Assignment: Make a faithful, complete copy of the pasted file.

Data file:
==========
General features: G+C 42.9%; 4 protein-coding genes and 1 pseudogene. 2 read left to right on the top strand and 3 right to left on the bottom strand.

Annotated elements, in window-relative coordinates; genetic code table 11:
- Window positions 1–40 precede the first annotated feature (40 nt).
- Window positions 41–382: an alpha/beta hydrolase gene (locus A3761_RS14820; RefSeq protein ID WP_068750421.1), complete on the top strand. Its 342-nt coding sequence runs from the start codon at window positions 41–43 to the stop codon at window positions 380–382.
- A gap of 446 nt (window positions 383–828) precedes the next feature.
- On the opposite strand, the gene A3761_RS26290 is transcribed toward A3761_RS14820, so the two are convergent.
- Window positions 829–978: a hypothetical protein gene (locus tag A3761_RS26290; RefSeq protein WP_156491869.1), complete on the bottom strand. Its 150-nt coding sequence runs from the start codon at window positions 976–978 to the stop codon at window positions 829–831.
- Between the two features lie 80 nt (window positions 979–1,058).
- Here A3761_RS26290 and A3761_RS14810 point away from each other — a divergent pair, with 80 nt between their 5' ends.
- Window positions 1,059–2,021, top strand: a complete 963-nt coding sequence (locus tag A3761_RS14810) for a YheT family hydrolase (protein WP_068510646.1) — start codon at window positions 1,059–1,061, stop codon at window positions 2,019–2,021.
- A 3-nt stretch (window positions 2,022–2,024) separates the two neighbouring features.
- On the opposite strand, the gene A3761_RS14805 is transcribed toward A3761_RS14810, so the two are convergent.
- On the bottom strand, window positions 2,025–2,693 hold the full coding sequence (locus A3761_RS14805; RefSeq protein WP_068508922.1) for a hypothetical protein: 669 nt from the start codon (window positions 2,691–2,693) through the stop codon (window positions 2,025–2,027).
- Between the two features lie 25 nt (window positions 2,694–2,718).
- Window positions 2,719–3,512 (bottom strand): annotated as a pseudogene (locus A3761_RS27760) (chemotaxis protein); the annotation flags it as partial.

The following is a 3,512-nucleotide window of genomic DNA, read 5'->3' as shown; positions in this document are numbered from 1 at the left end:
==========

General features: G+C 42.9%; 4 protein-coding genes and 1 pseudogene. 2 read left to right on the top strand and 3 right to left on the bottom strand.

Annotated elements, in window-relative coordinates; genetic code table 11:
- Window positions 1–40 precede the first annotated feature (40 nt).
- Window positions 41–382: an alpha/beta hydrolase gene (locus A3761_RS14820; RefSeq protein ID WP_068750421.1), complete on the top strand. Its 342-nt coding sequence runs from the start codon at window positions 41–43 to the stop codon at window positions 380–382.
- A gap of 446 nt (window positions 383–828) precedes the next feature.
- On the opposite strand, the gene A3761_RS26290 is transcribed toward A3761_RS14820, so the two are convergent.
- Window positions 829–978: a hypothetical protein gene (locus tag A3761_RS26290; RefSeq protein WP_156491869.1), complete on the bottom strand. Its 150-nt coding sequence runs from the start codon at window positions 976–978 to the stop codon at window positions 829–831.
- Between the two features lie 80 nt (window positions 979–1,058).
- Here A3761_RS26290 and A3761_RS14810 point away from each other — a divergent pair, with 80 nt between their 5' ends.
- Window positions 1,059–2,021, top strand: a complete 963-nt coding sequence (locus tag A3761_RS14810) for a YheT family hydrolase (protein WP_068510646.1) — start codon at window positions 1,059–1,061, stop codon at window positions 2,019–2,021.
- A 3-nt stretch (window positions 2,022–2,024) separates the two neighbouring features.
- On the opposite strand, the gene A3761_RS14805 is transcribed toward A3761_RS14810, so the two are convergent.
- On the bottom strand, window positions 2,025–2,693 hold the full coding sequence (locus A3761_RS14805; RefSeq protein WP_068508922.1) for a hypothetical protein: 669 nt from the start codon (window positions 2,691–2,693) through the stop codon (window positions 2,025–2,027).
- Between the two features lie 25 nt (window positions 2,694–2,718).
- Window positions 2,719–3,512 (bottom strand): annotated as a pseudogene (locus A3761_RS27760) (chemotaxis protein); the annotation flags it as partial.

The following is a 3,512-nucleotide window of genomic DNA, read 5'->3' as shown; positions in this document are numbered from 1 at the left end: